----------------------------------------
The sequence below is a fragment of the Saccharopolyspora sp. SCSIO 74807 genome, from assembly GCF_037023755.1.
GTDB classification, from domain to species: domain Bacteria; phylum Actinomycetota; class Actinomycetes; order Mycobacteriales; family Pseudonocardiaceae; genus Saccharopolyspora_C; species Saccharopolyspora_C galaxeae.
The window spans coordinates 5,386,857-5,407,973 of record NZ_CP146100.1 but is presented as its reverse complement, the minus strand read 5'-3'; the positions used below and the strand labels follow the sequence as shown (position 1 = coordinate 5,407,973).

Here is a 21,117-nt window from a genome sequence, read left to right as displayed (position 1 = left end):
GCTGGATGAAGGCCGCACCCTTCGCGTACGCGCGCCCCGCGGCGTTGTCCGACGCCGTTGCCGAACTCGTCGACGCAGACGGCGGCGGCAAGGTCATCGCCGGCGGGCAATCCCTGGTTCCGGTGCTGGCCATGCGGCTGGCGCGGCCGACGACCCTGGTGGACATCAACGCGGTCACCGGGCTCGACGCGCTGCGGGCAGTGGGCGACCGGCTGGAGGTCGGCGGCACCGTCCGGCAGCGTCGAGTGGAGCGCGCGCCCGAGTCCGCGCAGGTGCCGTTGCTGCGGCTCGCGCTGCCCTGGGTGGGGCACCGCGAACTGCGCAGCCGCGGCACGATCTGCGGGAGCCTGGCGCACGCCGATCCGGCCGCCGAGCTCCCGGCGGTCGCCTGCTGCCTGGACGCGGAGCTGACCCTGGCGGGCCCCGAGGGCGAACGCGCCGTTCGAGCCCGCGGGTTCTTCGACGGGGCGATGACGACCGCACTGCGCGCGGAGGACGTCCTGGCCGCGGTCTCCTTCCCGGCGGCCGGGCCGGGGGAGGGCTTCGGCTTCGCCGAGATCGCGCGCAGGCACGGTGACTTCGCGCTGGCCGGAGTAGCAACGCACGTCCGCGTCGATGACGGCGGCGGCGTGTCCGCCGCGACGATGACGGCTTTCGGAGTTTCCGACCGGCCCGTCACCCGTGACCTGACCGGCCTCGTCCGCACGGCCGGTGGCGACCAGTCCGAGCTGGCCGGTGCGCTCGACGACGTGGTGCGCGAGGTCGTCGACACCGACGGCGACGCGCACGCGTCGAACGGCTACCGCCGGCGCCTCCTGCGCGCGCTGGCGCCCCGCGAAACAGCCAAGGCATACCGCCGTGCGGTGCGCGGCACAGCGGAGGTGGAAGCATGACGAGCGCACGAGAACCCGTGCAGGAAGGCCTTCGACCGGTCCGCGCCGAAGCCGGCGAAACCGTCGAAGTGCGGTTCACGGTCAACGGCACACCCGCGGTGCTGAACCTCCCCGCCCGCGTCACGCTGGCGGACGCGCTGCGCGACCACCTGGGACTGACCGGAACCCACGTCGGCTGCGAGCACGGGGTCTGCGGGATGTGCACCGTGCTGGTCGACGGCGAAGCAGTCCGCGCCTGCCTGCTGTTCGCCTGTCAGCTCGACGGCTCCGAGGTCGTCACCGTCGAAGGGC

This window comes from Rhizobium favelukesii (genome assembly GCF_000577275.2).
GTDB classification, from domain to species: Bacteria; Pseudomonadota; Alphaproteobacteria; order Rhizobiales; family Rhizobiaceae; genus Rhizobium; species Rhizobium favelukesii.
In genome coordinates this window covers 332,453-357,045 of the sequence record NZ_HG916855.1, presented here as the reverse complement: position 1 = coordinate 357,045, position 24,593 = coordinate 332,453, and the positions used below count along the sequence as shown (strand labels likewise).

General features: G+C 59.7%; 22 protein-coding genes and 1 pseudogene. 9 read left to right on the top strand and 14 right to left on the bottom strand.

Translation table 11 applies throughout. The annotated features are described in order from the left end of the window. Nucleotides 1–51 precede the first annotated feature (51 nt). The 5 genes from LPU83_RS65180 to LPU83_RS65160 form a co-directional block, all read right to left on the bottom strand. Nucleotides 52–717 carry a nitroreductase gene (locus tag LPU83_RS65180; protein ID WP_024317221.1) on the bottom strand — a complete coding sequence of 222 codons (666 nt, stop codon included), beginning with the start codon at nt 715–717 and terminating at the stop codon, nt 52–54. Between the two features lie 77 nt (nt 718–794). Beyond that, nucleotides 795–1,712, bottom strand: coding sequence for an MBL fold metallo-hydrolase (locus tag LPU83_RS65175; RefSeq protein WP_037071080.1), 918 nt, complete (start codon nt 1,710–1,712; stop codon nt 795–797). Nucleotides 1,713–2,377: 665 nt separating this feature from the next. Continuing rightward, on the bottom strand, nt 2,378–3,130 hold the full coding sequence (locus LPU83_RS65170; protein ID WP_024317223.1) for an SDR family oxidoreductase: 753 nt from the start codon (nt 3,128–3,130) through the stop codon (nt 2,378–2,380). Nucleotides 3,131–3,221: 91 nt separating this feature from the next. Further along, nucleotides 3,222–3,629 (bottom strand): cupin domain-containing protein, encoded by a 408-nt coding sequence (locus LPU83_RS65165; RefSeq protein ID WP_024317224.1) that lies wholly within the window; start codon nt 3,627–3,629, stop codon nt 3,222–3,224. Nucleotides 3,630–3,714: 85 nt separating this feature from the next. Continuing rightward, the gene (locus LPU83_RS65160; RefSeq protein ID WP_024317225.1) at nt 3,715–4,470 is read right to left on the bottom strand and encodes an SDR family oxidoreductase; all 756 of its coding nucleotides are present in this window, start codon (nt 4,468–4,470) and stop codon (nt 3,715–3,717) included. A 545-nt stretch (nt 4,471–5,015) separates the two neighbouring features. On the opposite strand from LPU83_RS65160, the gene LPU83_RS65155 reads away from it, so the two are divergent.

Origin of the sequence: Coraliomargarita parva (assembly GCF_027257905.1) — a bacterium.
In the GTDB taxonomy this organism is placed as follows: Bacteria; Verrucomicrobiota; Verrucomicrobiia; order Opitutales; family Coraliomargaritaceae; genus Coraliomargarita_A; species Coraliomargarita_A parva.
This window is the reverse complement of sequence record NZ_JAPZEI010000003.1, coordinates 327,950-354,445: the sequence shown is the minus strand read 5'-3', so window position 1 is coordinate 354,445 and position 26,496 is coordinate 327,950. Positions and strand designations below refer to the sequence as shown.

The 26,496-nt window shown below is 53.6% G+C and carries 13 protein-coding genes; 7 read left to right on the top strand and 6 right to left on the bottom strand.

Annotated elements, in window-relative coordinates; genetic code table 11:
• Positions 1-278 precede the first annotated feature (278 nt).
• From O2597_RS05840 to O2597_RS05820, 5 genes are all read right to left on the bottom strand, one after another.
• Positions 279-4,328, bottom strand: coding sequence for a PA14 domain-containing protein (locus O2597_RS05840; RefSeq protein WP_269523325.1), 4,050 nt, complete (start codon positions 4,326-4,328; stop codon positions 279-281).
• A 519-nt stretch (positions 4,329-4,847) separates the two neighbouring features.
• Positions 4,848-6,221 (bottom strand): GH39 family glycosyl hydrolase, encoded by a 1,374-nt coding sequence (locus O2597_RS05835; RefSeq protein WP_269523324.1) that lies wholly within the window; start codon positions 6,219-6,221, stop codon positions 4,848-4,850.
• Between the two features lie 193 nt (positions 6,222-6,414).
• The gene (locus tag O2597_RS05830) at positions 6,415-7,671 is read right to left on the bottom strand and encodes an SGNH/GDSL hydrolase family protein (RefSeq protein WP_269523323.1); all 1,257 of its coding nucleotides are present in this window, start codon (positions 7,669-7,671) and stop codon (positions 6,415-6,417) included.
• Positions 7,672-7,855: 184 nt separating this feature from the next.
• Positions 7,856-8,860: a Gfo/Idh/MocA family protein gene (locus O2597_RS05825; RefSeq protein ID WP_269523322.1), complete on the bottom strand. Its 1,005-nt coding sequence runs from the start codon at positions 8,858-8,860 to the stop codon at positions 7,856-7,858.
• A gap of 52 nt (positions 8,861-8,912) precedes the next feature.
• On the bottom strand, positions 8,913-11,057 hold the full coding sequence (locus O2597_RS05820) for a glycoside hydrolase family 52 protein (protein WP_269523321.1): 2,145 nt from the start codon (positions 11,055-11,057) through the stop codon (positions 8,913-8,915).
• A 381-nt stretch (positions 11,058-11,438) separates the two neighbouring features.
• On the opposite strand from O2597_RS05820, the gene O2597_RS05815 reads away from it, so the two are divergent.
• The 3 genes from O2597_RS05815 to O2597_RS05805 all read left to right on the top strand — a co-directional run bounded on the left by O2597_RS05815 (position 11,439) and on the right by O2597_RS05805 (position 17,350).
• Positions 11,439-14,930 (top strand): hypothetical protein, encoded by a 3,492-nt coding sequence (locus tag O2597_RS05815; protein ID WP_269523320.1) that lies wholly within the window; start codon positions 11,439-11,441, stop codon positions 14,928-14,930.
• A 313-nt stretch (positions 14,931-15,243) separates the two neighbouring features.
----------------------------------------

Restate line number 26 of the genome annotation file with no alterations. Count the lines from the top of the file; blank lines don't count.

• On the bottom strand, positions 8,913-11,057 hold the full coding sequence (locus O2597_RS05820) for a glycoside hydrolase family 52 protein (protein WP_269523321.1): 2,145 nt from the start codon (positions 11,055-11,057) through the stop codon (positions 8,913-8,915).